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had now on board thirty-five of his own people, including fourteen or fifteen Tonga women, besides whom he had four male natives of Fotoona, who begged to go with him that they might visit distant countries. In his way he touched at the island of Lotooma, (about a day's sail from Fotoona) a place noted for the peaceable disposition of the inhabitants, and where he was received with an uncommon degree of respect. As they were little accustomed to the appearance of strangers, they were greatly surprised at the sight of so large a canoe, and considered this chief and his men as hotooas (gods) or superior beings, and would not suffer them to land, till they had spread on the ground a large roll of gnatoo, which extended about fifty yards, reaching from the shore to the house prepared for them. At this island Cow Mooala remained but a short time: during his stay however the natives treated him with very great respect, and took him to see some bones which were supposed to have belonged once to an immense giant; about whom they relate a marvellous account, which is current at Tonga as well as at Lotooma.

“ At a period, before men of common stature lived at Tonga, two enormous giants resided there, who happening on some occasion to ef

fend their god, he punished them by causing a scarcity on all the Tonga islands, which obliged them to go and seek food elsewhere. As they were vastly above the ordinary size of the sons of men now-a-days, they were able, with the greatest imaginable ease, to stride from one island to another, provided the distance was not more than about a couple of miles ; at all events their stature enabled them to wade through the sea without danger, the water in general not coming higher than their knees, and in the deepest places not higher than their hips. Thus situated, no alternative was left them but to splash through the water in search of a more plentiful soil. At length they came in sight of the island of Lotooma, and viewing it at a distance with hungry eyes, one of them bethought himself that if this small island was never so fruitful it could not supply more food than would be sufficient for himself at one meal, he resolved therefore wisely, out of pure consideration for his own stomach, to make an end of his companion : this he accordingly did, but by what means, whether by drowning him, strangling him, or giving him a blow on the head, tradition does not say. When he arrived at Lotooma he was no doubt very hungry, but at the same time he felt him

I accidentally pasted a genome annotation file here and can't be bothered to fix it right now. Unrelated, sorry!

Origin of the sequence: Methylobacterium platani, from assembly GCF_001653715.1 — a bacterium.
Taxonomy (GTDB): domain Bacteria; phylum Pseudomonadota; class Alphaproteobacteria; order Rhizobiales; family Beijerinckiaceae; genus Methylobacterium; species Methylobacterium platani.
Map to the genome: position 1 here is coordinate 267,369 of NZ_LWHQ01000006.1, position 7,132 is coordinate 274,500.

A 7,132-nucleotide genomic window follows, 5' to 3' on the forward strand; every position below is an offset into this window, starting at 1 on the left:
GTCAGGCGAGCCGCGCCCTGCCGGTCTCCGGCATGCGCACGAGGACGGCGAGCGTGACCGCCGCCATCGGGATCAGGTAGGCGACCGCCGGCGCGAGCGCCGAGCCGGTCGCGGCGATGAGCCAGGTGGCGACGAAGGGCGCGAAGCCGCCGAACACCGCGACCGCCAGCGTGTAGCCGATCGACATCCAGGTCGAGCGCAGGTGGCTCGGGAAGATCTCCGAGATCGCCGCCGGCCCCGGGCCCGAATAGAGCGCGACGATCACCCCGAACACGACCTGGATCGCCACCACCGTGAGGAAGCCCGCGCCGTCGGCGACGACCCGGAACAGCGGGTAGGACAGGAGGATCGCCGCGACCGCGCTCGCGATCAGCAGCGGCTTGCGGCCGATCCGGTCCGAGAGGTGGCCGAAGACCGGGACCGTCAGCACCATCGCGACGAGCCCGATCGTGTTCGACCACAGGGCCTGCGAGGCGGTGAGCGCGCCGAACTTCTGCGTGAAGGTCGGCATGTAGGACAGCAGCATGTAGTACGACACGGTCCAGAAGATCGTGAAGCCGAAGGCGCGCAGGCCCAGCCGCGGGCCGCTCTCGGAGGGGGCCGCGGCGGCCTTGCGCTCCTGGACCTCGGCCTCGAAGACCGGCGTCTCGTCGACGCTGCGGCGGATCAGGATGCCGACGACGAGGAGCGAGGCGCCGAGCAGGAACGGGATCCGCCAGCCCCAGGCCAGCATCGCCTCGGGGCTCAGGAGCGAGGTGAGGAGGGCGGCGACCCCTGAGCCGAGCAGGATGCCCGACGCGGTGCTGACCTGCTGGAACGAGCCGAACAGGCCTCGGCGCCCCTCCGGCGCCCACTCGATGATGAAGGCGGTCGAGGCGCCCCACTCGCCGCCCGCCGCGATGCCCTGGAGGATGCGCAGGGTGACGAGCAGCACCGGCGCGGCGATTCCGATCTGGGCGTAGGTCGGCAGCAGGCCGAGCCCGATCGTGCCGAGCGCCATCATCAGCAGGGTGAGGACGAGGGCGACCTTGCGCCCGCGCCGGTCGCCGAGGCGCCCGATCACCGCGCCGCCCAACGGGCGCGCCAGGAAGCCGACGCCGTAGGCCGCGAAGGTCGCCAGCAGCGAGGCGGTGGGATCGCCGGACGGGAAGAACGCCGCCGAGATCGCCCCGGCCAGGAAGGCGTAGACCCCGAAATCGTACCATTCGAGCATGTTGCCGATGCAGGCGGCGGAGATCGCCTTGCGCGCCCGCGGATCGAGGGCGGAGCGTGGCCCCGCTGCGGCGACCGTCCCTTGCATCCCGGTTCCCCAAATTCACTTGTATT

self so sleepy that he was resolved to lie down and take a nap, particularly as night was fast approaching, and to satisfy his hunger the next morning: and very lucky it was for the poor natives that he did so, (for it appears this island was inhabited at that time). He accordingly made a pillow of the island of Lotooma, and not choosing to lie in the water, he stretched his legs (for so the story goes) over to the island of Fotoona, making a sort of bridge from one place to the other. By and by he snored to such a degree that both islands, particularly Lotooma, were shaken as if by an earthquake, so as greatly to disturb the peaceable inhabitants. The people of the latter island being roused from their slumbers were greatly alarmed, and well they might be, at this unseasonable and extraordinary noise. Having repaired to the place where his head lay, and discovering that it was an immense gigantic being fast asleep, they held a consultation what was best to be done ; and came at length to a resolution of killing him, if possible, before he awoke, lest he might eat them all up. With this intention every man armed himself with an axe, and at a signal given they all struck his head at the same moment; up started the giant with a tremendous roar, and recovering his feet he stood aloft on the island of Lotooma, but being